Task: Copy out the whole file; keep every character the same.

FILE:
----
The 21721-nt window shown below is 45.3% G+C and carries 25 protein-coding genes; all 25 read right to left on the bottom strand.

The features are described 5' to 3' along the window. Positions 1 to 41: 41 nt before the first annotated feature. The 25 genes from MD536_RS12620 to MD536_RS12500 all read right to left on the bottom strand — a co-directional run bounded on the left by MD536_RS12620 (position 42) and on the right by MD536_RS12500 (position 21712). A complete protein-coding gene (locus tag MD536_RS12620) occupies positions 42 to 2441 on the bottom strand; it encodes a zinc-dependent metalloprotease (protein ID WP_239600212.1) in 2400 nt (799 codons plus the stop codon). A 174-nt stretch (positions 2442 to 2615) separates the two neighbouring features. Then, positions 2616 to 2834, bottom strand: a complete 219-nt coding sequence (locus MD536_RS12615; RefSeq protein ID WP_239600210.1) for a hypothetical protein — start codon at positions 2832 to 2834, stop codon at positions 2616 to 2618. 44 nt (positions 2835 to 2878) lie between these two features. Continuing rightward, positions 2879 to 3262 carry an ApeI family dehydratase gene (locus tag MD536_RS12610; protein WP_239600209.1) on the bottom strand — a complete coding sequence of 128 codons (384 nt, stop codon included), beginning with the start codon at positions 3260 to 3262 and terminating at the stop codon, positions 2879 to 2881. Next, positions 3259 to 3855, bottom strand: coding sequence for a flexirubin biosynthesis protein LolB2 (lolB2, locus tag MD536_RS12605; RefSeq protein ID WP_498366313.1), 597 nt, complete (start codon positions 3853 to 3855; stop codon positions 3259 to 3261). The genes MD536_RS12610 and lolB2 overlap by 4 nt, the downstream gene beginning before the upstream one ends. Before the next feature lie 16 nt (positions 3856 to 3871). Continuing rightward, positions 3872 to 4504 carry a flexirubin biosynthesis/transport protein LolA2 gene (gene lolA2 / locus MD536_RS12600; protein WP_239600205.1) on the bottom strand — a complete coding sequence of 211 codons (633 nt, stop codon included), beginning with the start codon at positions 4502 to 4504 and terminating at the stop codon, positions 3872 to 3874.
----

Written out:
The 21721-nt window shown below is 45.3% G+C and carries 25 protein-coding genes; all 25 read right to left on the bottom strand.

The features are described 5' to 3' along the window. Positions 1 to 41: 41 nt before the first annotated feature. The 25 genes from MD536_RS12620 to MD536_RS12500 all read right to left on the bottom strand — a co-directional run bounded on the left by MD536_RS12620 (position 42) and on the right by MD536_RS12500 (position 21712). A complete protein-coding gene (locus tag MD536_RS12620) occupies positions 42 to 2441 on the bottom strand; it encodes a zinc-dependent metalloprotease (protein ID WP_239600212.1) in 2400 nt (799 codons plus the stop codon). A 174-nt stretch (positions 2442 to 2615) separates the two neighbouring features. Then, positions 2616 to 2834, bottom strand: a complete 219-nt coding sequence (locus MD536_RS12615; RefSeq protein ID WP_239600210.1) for a hypothetical protein — start codon at positions 2832 to 2834, stop codon at positions 2616 to 2618. 44 nt (positions 2835 to 2878) lie between these two features. Continuing rightward, positions 2879 to 3262 carry an ApeI family dehydratase gene (locus tag MD536_RS12610; protein WP_239600209.1) on the bottom strand — a complete coding sequence of 128 codons (384 nt, stop codon included), beginning with the start codon at positions 3260 to 3262 and terminating at the stop codon, positions 2879 to 2881. Next, positions 3259 to 3855, bottom strand: coding sequence for a flexirubin biosynthesis protein LolB2 (lolB2, locus tag MD536_RS12605; RefSeq protein ID WP_498366313.1), 597 nt, complete (start codon positions 3853 to 3855; stop codon positions 3259 to 3261). The genes MD536_RS12610 and lolB2 overlap by 4 nt, the downstream gene beginning before the upstream one ends. Before the next feature lie 16 nt (positions 3856 to 3871). Continuing rightward, positions 3872 to 4504 carry a flexirubin biosynthesis/transport protein LolA2 gene (gene lolA2 / locus MD536_RS12600; protein WP_239600205.1) on the bottom strand — a complete coding sequence of 211 codons (633 nt, stop codon included), beginning with the start codon at positions 4502 to 4504 and terminating at the stop codon, positions 3872 to 3874.